Self-employment taxes are the same as payroll taxes for the self-employed and it is used fund Social Security and Medicare. All individuals with self-employment income must pay self-employment taxes, regardless of their age. The self-employment tax is paid on your net earnings from self-employment, not your entire business income.


In this article, we will discuss:


  • How Much Are Self-Employment Taxes?
  • Who Is Subject to Self-Employment Taxes?
  • Which Income Is Not Subject to Self-Employment Taxes?


How Much Are Self-Employment Taxes?


Self-employment taxes are not a small thing and you as the business owner need to be aware of its impact in your total tax liability. You will be surprised to know that many business owners pay more in self-employment taxes than income taxes.

There are two components to the self-employment tax:

  1. a 12.4 percent Social Security tax up to an annual income ceiling adjusted for inflation each year ($147,000 for 2022), and
  2. a 2.9 percent Medicare tax on all net earnings from self-employment.


There is a possible third component:

If your net earnings from self-employment are over $200,000 if you’re single, or $250,000 if you’re married filing jointly, you must pay a 0.9 percent additional Medicare tax on net earnings from self-employment over the $200,000 threshold, for a total 3.8 percent Medicare tax. (IRC Section 1401)




Who is Subject to Self-Employment Tax?


You pay self-employment tax if you:


  • earn income on a 1099,
  • operate as a single-member LLC,
  • do business as a sole proprietor,
  • are a general partner in a partnership,
  • are an LLC member in a multi-member LLC, or
  • are a co-owner of any other business entity taxed as a partnership. (There is an exemption for limited partners)


You don’t pay self-employment taxes on personal investment income or hobby income. For example, you don’t pay self-employment taxes on profits you earn from selling stock, your home, or an occasional item on eBay.


Tax Tip: The self-employment tax is not a progressive tax. It starts immediately—on dollar one, once you have over $433 in Schedule C, E, or F net income from a business ($433 x 92.35 percent = $400, the trigger number for Schedule SE). Your net earnings from self-employment start with the gross income from your trade or business minus deductions attributable to the business. This makes business deductions doubly valuable since they reduce both your income and self- employment taxes. In contrast, personal itemized deductions and “above-the-line” adjustments to income don’t decrease net earnings from self-employment.


Which Income Is Not Subject to Self-Employment Taxes?


  1. Rental Income (With Two Exceptions) – In general, rental income is not considered self-employment income and is not subject to self-employment taxes unless it is received as part of a real estate dealer’s trade or business. (IRC Section 1402(a)(1))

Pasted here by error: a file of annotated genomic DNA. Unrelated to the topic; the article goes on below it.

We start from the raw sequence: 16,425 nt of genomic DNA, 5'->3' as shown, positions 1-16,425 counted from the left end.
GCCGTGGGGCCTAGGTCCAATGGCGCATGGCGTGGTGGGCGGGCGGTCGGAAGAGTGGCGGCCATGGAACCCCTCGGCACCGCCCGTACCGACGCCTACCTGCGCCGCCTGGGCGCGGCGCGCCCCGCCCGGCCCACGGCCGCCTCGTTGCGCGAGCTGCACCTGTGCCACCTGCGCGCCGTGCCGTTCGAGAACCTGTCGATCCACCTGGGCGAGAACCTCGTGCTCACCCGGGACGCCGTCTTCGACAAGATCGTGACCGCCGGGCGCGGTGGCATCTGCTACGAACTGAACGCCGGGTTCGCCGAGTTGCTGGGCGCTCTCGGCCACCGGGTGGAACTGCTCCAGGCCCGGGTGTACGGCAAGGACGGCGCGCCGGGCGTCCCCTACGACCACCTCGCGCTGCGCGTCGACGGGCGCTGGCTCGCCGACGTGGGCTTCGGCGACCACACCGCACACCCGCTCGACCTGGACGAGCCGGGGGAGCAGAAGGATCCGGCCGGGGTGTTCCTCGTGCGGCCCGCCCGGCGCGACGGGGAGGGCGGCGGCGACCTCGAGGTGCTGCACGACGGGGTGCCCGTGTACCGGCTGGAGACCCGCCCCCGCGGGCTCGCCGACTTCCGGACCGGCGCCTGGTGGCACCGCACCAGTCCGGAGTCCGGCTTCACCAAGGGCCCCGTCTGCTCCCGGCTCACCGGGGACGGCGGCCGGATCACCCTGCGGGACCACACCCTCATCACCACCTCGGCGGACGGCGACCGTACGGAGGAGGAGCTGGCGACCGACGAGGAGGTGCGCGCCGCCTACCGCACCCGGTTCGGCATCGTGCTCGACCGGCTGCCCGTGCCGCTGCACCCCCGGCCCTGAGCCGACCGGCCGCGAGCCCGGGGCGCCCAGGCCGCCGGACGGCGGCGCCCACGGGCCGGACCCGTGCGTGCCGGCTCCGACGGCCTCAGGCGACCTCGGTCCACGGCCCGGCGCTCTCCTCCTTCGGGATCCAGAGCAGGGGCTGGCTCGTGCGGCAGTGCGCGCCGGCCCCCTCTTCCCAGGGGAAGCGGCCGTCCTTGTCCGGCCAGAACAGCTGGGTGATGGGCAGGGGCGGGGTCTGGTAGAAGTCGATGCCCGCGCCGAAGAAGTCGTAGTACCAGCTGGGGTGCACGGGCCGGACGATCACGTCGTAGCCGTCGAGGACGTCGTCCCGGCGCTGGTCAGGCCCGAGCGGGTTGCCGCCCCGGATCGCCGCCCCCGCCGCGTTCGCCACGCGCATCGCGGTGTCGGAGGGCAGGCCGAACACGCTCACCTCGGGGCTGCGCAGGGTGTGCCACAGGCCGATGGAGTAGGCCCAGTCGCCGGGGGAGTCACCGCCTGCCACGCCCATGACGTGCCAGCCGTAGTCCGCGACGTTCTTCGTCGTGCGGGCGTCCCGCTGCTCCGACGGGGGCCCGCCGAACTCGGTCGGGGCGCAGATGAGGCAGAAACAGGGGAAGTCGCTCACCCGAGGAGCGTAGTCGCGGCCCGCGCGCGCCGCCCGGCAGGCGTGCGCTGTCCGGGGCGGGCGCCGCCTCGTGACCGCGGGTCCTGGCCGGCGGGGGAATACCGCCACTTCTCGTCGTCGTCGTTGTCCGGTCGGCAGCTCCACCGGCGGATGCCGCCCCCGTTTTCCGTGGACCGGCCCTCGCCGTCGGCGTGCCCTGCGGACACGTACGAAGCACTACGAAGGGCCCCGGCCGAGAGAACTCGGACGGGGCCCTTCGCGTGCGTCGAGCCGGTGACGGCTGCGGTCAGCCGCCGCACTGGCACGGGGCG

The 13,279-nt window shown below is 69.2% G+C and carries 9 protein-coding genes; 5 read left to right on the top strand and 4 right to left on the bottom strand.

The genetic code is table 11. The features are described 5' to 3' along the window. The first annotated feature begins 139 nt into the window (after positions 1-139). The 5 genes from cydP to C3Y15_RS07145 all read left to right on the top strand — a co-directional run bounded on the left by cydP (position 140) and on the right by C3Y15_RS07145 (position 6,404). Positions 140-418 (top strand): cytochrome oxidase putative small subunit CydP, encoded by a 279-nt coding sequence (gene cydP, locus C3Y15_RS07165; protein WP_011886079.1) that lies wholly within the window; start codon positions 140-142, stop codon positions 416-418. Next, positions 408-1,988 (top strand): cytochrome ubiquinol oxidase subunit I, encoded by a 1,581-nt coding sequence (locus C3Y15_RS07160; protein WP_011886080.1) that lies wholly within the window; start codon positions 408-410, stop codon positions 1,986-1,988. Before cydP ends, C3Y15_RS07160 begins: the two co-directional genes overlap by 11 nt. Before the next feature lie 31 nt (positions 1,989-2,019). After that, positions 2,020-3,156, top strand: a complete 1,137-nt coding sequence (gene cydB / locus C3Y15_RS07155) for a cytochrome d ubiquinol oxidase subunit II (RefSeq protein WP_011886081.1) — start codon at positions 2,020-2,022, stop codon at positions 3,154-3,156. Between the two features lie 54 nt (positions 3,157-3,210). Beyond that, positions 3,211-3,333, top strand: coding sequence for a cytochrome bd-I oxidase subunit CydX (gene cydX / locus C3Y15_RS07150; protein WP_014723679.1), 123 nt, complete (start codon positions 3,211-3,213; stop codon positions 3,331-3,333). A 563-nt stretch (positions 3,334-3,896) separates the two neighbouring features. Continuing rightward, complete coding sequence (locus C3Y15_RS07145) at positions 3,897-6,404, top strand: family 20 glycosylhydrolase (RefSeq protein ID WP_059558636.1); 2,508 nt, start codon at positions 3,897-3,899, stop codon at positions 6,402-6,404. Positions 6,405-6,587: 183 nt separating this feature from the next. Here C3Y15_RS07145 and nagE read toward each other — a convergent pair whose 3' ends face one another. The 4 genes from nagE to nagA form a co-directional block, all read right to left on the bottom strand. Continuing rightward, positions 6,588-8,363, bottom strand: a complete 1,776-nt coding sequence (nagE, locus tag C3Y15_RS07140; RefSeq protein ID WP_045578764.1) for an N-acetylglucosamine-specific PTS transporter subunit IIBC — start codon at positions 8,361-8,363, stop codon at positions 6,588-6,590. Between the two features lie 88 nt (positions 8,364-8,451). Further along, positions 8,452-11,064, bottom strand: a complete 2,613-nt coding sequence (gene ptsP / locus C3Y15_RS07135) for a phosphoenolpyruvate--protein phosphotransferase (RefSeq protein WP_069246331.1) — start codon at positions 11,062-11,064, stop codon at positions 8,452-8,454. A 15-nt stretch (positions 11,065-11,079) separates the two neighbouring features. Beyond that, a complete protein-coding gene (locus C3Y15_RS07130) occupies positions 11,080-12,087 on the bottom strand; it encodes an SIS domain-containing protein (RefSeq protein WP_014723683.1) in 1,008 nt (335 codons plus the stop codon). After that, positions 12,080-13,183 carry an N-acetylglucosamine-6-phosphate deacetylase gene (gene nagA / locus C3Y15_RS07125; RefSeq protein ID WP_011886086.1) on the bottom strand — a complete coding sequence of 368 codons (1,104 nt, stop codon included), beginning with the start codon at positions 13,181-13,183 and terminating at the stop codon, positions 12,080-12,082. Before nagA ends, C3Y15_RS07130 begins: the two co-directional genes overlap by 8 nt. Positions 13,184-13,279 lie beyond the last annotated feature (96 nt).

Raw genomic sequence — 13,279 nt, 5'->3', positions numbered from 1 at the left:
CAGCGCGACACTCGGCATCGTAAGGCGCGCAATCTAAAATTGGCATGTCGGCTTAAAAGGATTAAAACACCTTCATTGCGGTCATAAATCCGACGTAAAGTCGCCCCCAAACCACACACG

1. Rental income from equipment leasing
    2. Services for tenants can trigger self-employment taxes – services are considered rendered to the occupant if they are primarily for his convenience and are other than those usually or customarily rendered in connection with the rental of rooms or other space for occupancy only. For example, the supplying of maid service, constitutes such service; whereas the furnishing of heat and light, the cleaning of public entrances, exits, stairways and lobbies, the collection of trash, and so forth, are not considered as services rendered to the occupant.
  2. Rents from personal property leased with rental real estate, such as kitchen appliances, are also not self-employment income.
  3. Most Interest Income Is Not Self-Employment Income, with the exception of interest received in the course of a trade or business is subject to such taxes. (Reg. Section 1.1402(a)-5)
  4. Most Dividends Are Not Self-Employment Income, unless the recipient is a dealer in securities who receives the dividends in the course of the dealer’s business.
  5. Gain or Loss from Business Property Is Not Self-Employment Income.
  6. You don’t include in net earnings from self-employment gain or loss from the sale or exchange of a capital asset, or the sale, exchange, involuntary conversion, or other disposition of property unless it is inventory.
  7. Distributions from S Corporations.


Here are four things to know from this article:


  1. The self-employed must pay a 12.4 percent Social Security tax and a 2.9 to 3.8 percent Medicare tax on their net earnings from self-employment.
  2. You must pay self-employment taxes if you earn income from a business that you report on Schedule C or F, co-own as a general partner in a partnership, or own as a member in a multi- member LLC, or if you co-own any other business entity taxed as a partnership.
  3. Net earnings from self-employment do not include real estate rental income (unless you provide services to tenants), dividend or interest income, or gain or loss from business property other than inventory.
  4. Distributions from S corporations are not subject to self-employment taxes.